1-54 Contemporary African Art Fair: the female gaze
A special exhibition brings together six African artists foregrounding women’s perspectives in diverse ways.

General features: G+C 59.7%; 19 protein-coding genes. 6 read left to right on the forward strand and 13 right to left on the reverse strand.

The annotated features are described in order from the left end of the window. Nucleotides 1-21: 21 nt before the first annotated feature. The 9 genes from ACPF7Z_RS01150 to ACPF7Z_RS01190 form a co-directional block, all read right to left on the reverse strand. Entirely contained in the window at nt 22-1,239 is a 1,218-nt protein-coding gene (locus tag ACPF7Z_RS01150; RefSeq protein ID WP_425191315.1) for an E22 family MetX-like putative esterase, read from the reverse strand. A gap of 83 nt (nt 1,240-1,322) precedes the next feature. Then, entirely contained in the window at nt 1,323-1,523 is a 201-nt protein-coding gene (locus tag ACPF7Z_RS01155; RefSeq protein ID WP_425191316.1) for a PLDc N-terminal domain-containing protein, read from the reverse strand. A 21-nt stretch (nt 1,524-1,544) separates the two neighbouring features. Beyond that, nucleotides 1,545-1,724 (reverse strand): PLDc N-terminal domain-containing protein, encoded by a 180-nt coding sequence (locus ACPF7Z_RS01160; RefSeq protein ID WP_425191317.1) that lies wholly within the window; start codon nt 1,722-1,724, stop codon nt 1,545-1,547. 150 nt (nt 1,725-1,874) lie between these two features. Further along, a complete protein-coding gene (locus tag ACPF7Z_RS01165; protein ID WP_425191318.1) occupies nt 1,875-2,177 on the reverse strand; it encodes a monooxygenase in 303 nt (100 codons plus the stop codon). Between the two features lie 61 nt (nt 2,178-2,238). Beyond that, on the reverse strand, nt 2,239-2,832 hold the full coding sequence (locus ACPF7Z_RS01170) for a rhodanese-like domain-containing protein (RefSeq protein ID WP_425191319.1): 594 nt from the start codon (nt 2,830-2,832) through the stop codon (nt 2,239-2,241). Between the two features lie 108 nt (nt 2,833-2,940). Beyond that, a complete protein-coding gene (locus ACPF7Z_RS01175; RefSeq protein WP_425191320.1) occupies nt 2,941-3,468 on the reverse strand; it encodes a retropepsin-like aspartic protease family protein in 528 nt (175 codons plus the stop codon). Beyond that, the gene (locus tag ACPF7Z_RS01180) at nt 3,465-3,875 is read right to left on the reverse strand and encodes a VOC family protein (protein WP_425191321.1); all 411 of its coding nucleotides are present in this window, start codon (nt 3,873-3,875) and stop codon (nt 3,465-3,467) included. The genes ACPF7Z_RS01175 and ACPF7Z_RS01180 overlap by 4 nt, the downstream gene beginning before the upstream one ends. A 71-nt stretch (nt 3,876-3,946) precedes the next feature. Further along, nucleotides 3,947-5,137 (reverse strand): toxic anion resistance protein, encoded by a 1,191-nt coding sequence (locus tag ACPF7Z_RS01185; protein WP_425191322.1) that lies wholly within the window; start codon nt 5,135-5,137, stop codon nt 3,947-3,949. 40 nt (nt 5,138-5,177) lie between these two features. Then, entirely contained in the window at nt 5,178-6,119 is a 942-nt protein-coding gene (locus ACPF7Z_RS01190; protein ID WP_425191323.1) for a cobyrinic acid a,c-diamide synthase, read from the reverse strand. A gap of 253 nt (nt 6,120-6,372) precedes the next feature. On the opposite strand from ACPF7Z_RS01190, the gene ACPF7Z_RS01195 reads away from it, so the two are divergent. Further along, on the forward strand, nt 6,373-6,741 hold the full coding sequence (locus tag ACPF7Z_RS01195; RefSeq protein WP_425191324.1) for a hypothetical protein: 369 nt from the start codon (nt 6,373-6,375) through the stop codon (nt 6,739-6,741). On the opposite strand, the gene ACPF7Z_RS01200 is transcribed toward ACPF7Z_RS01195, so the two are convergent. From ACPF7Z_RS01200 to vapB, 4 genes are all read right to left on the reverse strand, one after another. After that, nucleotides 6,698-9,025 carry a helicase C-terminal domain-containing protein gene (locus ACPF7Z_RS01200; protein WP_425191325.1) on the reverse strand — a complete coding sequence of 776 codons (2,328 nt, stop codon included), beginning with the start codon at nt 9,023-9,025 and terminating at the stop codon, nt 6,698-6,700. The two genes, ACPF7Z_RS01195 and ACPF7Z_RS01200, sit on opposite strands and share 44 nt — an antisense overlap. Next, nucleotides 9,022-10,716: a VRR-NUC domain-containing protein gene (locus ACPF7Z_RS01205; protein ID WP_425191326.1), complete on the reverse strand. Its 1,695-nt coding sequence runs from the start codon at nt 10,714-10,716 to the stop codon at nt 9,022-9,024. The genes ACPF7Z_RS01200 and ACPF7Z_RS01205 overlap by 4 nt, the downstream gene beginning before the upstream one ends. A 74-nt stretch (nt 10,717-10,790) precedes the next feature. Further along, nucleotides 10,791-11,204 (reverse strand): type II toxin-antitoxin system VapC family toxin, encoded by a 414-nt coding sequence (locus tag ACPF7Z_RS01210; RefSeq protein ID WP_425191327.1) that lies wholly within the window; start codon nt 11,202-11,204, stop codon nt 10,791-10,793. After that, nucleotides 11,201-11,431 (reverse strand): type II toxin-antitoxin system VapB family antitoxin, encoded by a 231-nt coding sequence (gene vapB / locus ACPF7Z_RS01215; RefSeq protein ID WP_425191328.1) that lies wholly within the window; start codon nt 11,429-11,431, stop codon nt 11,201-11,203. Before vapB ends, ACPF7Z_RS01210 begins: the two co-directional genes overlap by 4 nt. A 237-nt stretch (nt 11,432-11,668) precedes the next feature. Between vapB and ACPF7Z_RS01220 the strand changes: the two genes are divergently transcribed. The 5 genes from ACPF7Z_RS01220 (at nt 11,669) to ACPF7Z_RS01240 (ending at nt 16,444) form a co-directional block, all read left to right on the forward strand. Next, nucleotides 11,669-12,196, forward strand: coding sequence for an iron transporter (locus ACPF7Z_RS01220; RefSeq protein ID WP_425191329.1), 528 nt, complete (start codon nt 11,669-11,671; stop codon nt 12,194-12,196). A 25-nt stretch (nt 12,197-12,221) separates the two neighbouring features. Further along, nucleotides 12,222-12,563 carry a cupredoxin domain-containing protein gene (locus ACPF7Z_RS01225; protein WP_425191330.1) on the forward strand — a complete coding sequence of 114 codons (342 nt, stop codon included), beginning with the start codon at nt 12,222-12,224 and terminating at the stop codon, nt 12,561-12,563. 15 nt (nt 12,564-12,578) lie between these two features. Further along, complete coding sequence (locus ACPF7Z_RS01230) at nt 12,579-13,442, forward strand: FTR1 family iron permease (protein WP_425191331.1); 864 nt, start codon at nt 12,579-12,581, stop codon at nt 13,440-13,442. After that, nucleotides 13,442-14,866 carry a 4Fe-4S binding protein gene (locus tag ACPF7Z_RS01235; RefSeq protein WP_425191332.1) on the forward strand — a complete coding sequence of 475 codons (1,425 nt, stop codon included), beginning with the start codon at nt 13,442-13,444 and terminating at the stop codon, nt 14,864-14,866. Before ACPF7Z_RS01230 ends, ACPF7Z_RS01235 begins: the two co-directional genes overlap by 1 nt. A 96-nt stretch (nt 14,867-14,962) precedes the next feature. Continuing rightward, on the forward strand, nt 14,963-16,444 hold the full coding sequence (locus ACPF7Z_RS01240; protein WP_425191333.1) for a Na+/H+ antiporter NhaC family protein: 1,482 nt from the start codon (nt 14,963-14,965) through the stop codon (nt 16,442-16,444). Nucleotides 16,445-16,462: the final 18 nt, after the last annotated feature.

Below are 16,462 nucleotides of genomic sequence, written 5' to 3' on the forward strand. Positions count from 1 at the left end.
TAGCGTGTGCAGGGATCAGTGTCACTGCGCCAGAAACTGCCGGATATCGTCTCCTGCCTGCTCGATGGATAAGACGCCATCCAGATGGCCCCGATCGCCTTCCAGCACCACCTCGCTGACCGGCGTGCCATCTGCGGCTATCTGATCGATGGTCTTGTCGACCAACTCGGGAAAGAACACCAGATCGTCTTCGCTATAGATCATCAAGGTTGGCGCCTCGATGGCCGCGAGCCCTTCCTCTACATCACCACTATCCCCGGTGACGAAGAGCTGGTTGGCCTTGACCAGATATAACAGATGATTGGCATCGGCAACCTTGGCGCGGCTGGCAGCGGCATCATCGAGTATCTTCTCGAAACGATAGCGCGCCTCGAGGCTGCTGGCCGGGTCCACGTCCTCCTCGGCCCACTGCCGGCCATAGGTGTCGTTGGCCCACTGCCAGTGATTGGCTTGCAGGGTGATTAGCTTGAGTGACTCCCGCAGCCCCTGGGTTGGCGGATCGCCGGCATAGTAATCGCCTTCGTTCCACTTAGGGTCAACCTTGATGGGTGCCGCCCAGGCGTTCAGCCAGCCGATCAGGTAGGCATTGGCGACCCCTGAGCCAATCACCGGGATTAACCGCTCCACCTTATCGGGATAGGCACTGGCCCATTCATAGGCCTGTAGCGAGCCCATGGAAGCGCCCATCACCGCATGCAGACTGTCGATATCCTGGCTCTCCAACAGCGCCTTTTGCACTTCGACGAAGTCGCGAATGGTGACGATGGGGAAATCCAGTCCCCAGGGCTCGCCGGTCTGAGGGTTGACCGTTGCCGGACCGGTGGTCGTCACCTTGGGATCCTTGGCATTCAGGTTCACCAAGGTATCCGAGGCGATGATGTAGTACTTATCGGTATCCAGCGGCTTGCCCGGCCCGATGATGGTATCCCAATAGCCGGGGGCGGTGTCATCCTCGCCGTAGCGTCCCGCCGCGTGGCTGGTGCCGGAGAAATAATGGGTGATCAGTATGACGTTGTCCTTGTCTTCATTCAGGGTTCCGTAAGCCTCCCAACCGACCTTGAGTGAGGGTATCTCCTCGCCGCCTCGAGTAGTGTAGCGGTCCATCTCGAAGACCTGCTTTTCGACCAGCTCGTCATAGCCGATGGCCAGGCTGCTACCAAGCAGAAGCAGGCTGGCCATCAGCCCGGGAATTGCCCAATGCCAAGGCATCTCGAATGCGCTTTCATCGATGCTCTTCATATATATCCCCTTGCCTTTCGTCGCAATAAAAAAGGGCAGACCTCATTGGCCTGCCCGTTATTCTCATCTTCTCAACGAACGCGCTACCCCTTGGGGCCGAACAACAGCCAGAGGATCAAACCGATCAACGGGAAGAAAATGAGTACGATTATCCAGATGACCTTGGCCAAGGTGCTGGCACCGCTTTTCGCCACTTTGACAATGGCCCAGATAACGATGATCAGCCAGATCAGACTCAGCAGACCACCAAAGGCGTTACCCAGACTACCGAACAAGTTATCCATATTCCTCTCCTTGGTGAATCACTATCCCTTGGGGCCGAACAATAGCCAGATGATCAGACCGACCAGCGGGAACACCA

Naked female bodies writhe and intertwine in Phoebe Boswell’s video installation “I Need To Believe the World is Still Beautiful”, a highlight of the 1-54 Contemporary African Art Fair, whose New York edition opens on May 4. The work comprises footage of women who were invited to strip off and move at the artist’s London studio — an act of protest inspired by the work of Audre Lorde, the self-described “black woman warrior poet” who urged women to turn silence into action. For Boswell, born in Nairobi and raised in the Middle East, reclaiming the power of female nudity from the male gaze is an urgent issue. The British-Kenyan artist is just one of the women putting forward a “female gaze” at 1-54. At the fair and its spin-off projects, African artists are attempting to redefine the way we look at women, countering the idea that the female gaze is a western-centric movement. “We have a lot of special projects focused on women,” says 1-54 director Touria El Glaoui. “It’s exciting to have this concentration and it’s relevant, too. But it’s something we have always been conscious of: if we don’t make an effort to have a balance, it won’t happen. This is a global issue.” Other notable works at the fair that foreground the female perspective include ethereal paper-cut portraits by Nathalie Boutté (presented by Magnin-A) and photographs by the young South African artists Phumzile Khanyile and Lebohang Kganye (at Afronova gallery), both of whom refer to their own family albums to explore the role of women. At 50 Golborne gallery, the Ivorian artist Joana Choumali presents ça va aller, a series of pictures she took on her phone of people she met on the street in the aftermath of the 2016 Grand-Bassam terror attack, which is embroidered with DMC cotton thread — reclaiming a traditionally feminine technique to express her feelings about the killings.